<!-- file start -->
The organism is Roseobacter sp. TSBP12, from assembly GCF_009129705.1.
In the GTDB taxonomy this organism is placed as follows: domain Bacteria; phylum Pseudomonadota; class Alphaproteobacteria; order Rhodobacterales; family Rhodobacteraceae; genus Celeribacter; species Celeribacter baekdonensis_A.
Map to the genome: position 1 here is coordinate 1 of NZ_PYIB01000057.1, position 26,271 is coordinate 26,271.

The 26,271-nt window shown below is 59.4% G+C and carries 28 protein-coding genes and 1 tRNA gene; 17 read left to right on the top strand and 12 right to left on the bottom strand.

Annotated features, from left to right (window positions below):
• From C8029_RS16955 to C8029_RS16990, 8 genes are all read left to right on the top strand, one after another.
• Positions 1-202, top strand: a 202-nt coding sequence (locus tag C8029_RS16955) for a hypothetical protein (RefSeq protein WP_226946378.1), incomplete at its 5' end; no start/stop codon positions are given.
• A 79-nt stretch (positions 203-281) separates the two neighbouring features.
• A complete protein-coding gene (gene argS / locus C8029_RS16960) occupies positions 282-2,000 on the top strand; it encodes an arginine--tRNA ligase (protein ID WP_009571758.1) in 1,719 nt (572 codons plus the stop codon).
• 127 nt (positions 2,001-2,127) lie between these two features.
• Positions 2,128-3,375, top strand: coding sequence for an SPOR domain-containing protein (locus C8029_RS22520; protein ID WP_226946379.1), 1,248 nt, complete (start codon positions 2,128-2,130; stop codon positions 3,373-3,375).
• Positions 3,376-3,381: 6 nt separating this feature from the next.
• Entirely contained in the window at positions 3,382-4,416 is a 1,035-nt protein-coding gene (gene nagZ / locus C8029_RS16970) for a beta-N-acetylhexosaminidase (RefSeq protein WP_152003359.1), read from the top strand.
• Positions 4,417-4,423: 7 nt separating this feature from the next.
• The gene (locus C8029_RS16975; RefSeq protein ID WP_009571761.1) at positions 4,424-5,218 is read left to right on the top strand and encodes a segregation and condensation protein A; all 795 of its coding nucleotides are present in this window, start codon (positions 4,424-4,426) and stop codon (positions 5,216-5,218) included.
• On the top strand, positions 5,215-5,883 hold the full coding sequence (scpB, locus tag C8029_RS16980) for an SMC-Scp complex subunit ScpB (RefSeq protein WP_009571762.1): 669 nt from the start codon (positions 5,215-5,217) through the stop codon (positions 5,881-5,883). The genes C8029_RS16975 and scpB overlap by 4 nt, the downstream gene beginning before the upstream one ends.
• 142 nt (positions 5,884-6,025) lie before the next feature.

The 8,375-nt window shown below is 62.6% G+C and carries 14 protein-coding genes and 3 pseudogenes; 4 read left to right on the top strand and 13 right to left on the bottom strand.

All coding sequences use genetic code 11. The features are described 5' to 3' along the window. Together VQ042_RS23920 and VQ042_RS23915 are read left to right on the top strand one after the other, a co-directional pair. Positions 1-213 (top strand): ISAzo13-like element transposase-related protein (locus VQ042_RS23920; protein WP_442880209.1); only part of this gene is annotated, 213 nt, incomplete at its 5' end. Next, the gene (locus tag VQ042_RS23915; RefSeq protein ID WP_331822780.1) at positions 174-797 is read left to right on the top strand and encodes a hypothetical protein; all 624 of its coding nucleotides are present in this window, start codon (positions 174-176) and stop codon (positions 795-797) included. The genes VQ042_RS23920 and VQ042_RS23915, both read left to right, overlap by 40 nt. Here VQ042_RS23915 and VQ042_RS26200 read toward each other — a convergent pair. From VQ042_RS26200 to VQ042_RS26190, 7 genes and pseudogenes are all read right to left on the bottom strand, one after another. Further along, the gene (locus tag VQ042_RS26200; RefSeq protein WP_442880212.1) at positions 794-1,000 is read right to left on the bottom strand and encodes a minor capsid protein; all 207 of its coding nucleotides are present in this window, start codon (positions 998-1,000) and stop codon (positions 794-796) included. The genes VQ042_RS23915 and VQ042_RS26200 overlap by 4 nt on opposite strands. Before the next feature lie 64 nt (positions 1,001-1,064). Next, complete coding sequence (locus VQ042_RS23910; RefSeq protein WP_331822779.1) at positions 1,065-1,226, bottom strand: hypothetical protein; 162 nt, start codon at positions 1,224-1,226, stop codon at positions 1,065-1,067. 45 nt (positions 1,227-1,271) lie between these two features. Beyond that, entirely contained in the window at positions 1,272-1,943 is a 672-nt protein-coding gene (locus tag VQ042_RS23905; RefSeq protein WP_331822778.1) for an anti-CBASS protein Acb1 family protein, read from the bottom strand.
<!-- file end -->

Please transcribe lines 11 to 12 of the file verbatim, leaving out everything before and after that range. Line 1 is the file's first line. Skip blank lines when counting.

• Positions 2,128-3,375, top strand: coding sequence for an SPOR domain-containing protein (locus C8029_RS22520; protein ID WP_226946379.1), 1,248 nt, complete (start codon positions 2,128-2,130; stop codon positions 3,373-3,375).
• Positions 3,376-3,381: 6 nt separating this feature from the next.